We note that our parametrisation is analogous to the one adopted by Bouwens et al. (2008). While Bouwens et al. (2008) used this parametrisation to fit their values at different redshifts (in the range 4<z<10), we explicitly vary the Schechter parameters within our redshift range 6.4<z<7.2, which might be important in case of a strong evolution. We also tested a purely linear evolution of $\phi $, which turned out to produce consistent results.

In principle, all four parameters could be left free in the minimisation process. However, given the size and depth of our sample, we assume for M*(z0) and $\phi(z_0)$ the observed values at slighter lower redshifts $z\simeq 6$ and evaluate the evolutionary terms M*' and ${\rm d} \log(\phi)/{\rm d}z$ alone.

During the minimisation process, for any given value of the free parameters, we Monte Carlo extract a sample of objects with redshift z, 1500 Å rest-frame absolute magnitude M, randomly adding different E(B-V) and metallicities as obtained by the CB07 models shown in Figs. 3 and 2. We include Ly$\alpha $ emission with a Gaussian distribution with standard deviation 30 Å. All these galaxies are extracted from the (larger) simulations described in Sect. 4. This way, we can convert their rest-frame  $M_{\rm UV}$ into observer-frame magnitudes in the same bands as are used in our observed sample, taking into account all the uncertainties involved in the observations discussed in Sect. 4: detection completeness, photometric scatter and random fluctuations in the S/N measure due to overlapping interlopers or other effects.

\begin{figure}
\par\includegraphics[width=8.5cm,clip]{13300f14.ps}
\end{figure} Figure 12:

$\chi ^2$ contour levels for the ${\rm d} \log(\phi)/{\rm d}z$, M*' parameters derived for the Schechter-like LF. The lower and left axis refer to the evolutionary terms M*' and ${\rm d} \log(\phi)/{\rm d}z$ (see text for details), the upper and right axis refer to the M* and $\phi $ values at the median redshift estimated for our sample (z=6.8).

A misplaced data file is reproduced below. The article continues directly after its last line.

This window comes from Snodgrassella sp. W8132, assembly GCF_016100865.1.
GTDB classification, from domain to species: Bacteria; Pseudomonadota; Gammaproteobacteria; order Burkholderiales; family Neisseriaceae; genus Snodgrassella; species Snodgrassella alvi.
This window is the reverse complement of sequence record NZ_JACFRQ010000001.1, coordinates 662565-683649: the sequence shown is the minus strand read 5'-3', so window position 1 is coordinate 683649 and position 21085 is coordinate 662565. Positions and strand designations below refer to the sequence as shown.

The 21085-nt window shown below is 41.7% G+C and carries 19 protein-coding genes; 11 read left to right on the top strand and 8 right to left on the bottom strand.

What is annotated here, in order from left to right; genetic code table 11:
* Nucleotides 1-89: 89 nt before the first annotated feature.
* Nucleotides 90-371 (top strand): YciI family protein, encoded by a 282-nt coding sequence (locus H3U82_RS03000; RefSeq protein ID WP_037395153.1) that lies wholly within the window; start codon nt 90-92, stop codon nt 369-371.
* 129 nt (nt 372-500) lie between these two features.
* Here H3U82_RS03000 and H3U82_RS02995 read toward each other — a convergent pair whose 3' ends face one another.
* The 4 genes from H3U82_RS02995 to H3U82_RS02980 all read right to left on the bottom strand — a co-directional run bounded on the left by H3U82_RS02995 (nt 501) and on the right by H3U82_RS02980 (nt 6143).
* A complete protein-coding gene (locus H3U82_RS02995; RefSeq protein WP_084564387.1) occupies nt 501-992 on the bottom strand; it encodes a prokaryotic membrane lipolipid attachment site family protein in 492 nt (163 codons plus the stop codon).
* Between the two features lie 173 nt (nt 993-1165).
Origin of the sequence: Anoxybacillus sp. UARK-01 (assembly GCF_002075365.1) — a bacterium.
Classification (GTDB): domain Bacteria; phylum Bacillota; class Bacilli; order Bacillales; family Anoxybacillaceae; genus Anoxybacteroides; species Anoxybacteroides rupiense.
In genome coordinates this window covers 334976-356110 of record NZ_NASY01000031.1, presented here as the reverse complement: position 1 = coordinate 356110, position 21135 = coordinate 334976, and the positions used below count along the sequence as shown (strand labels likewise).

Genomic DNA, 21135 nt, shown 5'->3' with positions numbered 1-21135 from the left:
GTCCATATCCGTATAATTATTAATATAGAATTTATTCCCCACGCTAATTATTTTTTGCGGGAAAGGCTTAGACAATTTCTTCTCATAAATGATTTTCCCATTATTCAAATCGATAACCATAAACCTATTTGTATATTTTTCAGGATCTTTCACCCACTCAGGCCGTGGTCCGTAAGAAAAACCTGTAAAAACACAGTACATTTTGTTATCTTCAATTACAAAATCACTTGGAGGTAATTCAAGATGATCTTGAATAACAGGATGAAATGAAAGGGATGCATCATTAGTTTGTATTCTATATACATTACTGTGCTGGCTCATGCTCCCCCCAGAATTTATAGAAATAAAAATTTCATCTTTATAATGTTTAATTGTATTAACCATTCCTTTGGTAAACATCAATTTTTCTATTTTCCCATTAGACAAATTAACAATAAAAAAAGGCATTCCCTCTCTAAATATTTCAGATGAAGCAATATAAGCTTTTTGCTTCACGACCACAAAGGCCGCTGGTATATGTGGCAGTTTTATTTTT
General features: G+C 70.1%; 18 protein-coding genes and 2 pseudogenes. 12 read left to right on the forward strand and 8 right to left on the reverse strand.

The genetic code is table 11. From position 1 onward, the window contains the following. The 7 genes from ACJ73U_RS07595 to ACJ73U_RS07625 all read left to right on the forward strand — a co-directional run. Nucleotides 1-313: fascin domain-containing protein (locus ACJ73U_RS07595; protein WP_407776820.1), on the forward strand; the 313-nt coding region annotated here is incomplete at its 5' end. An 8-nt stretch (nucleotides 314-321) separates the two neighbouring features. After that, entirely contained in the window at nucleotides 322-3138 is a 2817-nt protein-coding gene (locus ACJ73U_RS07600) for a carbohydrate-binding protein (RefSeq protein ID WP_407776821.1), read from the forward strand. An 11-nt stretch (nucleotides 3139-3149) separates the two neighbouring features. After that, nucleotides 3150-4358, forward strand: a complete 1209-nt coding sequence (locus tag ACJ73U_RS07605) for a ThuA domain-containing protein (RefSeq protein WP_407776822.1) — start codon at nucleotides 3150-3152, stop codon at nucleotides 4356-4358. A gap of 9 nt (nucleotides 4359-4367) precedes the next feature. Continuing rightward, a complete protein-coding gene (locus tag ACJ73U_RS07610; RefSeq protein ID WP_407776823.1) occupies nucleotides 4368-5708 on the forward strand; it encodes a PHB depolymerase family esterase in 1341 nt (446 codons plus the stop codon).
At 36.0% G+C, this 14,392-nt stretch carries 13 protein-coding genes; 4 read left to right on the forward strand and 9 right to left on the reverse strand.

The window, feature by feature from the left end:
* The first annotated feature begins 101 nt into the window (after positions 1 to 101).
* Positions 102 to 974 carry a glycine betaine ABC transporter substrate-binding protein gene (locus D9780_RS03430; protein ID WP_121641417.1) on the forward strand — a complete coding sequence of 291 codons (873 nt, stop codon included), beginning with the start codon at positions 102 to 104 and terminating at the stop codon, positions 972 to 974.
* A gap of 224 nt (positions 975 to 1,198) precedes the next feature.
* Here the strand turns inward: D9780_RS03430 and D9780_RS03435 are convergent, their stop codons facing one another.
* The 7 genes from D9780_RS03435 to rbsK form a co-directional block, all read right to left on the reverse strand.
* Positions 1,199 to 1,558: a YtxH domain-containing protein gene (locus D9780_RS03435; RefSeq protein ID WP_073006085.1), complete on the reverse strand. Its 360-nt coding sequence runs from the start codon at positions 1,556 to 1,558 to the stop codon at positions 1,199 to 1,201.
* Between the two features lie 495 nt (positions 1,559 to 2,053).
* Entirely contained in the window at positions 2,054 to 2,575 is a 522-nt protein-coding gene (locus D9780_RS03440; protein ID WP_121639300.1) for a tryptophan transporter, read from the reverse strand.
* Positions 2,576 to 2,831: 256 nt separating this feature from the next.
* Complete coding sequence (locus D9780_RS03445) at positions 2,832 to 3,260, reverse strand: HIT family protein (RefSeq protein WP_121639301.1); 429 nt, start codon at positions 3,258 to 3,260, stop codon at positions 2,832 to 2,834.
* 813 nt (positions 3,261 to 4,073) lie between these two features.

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The distributions of magnitudes and colours for each Monte Carlo simulation are scaled to the observed area in the GOODS-S field (after excluding the fraction of area lost because of the presence of lower redshift objects) and compared to the observed ones with a maximum likelihood test under the assumption of simple Poissonian statistics.

To provide a visual example of the significance of the results, we show the expected number counts for three cases of the evolution of the LF in Fig. 11, comparing them with our observed counts. It is immediately appreciated that, barring for the moment large fluctuations due to cosmic variance, the number counts of our candidates imply a strong evolution of the LF in the relatively short cosmic time elapsed from $z\simeq 6$ to z=6.8.

To constrain the evolution of the LF, for each simulated population, and for each of the two distributions, we build the likelihood function $\cal{L}$

\begin{displaymath}%
{\cal L} = \prod_{i} {\rm e}^{-N_{\exp,i}} \frac{(N_{\exp,i})^{N_{{\rm obs},i}}}{(N_{{\rm obs},i})!}
\end{displaymath} (1)

where $N_{{\rm obs},i}$ is the observed number of sources in the magnitude (colour) interval i, $N_{\exp,i}$ is the expected number of sources in the same magnitude (colour) interval, and $\Pi_{i}$ is the product symbol. The final likelihood assigned to each given model is the product of the likelihoods computed for the magnitude and colour distributions separately. We iterate this procedure for a grid of ( ${\rm d} \log(\phi)/{\rm d}z$M*') values.